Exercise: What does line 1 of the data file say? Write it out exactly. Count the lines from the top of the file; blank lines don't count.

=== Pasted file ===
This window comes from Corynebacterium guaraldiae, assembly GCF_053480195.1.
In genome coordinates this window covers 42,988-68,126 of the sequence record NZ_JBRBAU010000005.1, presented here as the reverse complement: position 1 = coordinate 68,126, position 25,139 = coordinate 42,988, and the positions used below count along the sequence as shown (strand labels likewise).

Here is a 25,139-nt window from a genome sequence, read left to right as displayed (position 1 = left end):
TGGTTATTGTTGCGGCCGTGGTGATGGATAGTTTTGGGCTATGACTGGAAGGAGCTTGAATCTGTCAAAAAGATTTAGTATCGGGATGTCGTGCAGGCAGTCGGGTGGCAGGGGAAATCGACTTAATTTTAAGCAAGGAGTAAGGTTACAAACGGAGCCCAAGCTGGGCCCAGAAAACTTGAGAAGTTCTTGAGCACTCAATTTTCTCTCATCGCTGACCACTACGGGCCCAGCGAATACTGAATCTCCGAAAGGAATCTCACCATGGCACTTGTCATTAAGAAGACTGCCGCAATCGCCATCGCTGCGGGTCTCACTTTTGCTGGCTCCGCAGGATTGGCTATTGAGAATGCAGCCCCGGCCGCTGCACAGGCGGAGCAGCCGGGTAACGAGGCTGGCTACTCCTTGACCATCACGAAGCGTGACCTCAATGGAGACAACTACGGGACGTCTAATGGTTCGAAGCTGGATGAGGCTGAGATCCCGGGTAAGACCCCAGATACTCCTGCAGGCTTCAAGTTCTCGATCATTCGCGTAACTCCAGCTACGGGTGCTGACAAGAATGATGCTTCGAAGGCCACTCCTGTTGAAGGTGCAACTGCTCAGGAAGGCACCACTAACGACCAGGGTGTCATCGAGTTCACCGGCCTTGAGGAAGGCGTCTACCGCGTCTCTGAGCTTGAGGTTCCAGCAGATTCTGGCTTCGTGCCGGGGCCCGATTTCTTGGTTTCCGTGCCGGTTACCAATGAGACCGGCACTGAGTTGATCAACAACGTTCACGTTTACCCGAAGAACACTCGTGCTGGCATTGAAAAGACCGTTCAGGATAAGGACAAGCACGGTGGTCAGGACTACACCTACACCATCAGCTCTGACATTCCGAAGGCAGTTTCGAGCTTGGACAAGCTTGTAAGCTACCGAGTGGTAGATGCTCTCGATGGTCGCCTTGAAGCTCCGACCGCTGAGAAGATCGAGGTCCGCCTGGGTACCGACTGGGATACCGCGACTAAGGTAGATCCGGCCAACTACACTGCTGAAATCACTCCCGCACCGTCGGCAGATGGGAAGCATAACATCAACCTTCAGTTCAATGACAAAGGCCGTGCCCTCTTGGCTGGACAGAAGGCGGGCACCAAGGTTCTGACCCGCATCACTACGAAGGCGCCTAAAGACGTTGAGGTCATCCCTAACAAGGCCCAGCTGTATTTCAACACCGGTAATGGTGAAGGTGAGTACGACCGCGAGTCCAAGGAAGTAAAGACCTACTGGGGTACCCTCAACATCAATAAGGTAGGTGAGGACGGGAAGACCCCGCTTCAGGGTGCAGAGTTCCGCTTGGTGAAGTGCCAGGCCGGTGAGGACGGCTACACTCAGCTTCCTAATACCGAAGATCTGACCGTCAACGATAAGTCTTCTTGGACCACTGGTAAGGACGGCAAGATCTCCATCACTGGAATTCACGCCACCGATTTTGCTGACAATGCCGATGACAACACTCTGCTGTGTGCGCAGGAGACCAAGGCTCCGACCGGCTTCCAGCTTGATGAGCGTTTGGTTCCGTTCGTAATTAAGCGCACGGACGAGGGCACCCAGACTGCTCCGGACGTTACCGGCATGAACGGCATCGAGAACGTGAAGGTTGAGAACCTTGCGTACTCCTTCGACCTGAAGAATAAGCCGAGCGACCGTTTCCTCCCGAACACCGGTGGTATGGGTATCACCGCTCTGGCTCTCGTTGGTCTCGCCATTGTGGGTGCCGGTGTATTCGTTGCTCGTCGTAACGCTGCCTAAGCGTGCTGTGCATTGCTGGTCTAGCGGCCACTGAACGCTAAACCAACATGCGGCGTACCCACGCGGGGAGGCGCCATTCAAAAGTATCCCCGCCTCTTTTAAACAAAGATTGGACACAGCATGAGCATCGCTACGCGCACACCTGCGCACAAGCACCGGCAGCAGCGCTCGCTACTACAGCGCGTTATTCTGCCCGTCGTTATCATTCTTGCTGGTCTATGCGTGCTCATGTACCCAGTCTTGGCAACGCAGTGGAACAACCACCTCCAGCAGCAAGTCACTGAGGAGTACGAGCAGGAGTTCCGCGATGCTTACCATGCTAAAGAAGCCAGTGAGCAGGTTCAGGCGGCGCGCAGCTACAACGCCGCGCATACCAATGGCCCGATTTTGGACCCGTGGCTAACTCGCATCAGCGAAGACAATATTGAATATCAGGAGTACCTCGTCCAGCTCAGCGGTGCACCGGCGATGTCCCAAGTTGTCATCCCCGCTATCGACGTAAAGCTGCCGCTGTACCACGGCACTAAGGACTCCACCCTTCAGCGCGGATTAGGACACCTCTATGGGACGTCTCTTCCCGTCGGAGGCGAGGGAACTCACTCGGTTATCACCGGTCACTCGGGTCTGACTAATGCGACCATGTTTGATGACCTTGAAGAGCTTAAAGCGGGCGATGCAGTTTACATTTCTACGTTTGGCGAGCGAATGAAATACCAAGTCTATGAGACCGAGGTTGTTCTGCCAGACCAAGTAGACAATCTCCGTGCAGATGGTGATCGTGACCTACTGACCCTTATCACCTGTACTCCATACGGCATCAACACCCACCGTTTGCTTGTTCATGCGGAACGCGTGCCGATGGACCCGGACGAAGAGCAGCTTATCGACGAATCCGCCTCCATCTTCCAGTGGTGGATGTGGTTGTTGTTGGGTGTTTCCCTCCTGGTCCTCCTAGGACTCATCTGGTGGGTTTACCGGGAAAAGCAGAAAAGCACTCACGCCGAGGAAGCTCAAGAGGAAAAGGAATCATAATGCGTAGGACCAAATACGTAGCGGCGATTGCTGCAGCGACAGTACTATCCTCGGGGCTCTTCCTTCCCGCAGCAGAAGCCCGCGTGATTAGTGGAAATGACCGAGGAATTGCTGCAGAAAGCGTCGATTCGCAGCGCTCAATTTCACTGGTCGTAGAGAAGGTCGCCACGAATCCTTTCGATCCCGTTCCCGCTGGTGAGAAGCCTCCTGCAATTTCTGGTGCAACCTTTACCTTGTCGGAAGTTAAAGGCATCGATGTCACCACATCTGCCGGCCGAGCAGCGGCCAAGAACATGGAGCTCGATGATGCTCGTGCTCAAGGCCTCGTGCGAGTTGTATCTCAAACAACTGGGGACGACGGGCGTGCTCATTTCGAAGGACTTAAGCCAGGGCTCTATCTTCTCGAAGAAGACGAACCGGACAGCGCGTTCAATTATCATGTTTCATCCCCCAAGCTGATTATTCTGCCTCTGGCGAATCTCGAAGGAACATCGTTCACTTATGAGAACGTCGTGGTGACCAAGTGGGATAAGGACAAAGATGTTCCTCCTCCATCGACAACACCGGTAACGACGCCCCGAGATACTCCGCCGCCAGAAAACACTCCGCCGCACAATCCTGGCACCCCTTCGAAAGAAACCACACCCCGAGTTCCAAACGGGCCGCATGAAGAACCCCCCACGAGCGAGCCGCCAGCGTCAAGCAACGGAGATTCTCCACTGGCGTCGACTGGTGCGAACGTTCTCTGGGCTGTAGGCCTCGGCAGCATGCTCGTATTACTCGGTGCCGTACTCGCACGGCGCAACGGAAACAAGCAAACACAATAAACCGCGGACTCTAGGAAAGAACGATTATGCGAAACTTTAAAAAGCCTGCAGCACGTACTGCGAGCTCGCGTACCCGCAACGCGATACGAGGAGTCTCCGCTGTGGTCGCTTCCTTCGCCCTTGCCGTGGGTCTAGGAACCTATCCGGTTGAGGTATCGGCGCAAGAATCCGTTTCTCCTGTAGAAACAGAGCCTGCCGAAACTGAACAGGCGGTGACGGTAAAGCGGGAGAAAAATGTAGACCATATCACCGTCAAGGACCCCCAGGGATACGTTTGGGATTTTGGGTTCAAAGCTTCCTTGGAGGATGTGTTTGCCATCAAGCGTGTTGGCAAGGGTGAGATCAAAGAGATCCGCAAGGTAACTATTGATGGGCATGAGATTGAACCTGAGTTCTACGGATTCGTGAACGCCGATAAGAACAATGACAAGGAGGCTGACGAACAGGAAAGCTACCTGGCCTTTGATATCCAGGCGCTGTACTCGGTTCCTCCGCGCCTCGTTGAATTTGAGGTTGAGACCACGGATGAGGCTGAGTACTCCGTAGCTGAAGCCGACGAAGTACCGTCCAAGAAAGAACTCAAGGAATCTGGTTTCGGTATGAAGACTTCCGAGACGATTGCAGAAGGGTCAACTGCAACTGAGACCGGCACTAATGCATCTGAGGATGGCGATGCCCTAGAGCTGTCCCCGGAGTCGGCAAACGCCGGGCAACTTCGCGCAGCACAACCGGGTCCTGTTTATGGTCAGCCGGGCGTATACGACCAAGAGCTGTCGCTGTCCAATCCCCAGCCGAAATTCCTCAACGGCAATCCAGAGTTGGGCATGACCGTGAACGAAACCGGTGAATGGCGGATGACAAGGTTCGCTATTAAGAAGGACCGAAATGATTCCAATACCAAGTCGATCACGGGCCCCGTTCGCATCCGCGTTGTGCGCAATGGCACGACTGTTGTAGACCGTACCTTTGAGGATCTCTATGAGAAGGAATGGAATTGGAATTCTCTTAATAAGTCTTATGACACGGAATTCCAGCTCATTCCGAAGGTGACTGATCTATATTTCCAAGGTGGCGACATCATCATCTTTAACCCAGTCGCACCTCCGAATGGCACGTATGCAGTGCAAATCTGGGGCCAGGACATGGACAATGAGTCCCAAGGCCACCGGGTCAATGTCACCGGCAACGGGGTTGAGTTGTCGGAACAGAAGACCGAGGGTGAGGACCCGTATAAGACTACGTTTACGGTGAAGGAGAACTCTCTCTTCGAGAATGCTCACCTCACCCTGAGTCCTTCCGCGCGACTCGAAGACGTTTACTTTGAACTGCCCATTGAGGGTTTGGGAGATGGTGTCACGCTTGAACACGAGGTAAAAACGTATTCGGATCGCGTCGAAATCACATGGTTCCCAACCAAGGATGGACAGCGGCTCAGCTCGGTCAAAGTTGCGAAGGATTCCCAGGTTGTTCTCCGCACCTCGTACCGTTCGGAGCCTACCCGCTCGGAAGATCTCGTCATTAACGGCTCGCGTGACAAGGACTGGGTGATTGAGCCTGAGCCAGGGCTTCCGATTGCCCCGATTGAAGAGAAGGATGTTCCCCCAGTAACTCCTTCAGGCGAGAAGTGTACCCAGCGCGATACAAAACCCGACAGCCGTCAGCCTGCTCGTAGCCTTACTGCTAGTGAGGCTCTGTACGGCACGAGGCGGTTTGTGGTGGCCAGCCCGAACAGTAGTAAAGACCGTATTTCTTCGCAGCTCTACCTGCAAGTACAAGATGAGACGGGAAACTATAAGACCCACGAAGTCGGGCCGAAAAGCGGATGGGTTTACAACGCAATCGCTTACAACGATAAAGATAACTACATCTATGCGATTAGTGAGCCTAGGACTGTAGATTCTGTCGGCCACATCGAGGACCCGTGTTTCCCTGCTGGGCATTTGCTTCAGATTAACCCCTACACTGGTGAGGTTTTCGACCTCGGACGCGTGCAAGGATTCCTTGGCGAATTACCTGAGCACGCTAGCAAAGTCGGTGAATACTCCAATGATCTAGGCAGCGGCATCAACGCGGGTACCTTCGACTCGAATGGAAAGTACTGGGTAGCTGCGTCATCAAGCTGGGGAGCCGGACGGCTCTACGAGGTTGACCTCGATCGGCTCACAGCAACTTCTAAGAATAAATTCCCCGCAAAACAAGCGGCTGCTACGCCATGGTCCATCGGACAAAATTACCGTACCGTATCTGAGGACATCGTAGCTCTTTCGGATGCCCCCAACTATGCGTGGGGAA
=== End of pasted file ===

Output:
This window comes from Corynebacterium guaraldiae, assembly GCF_053480195.1.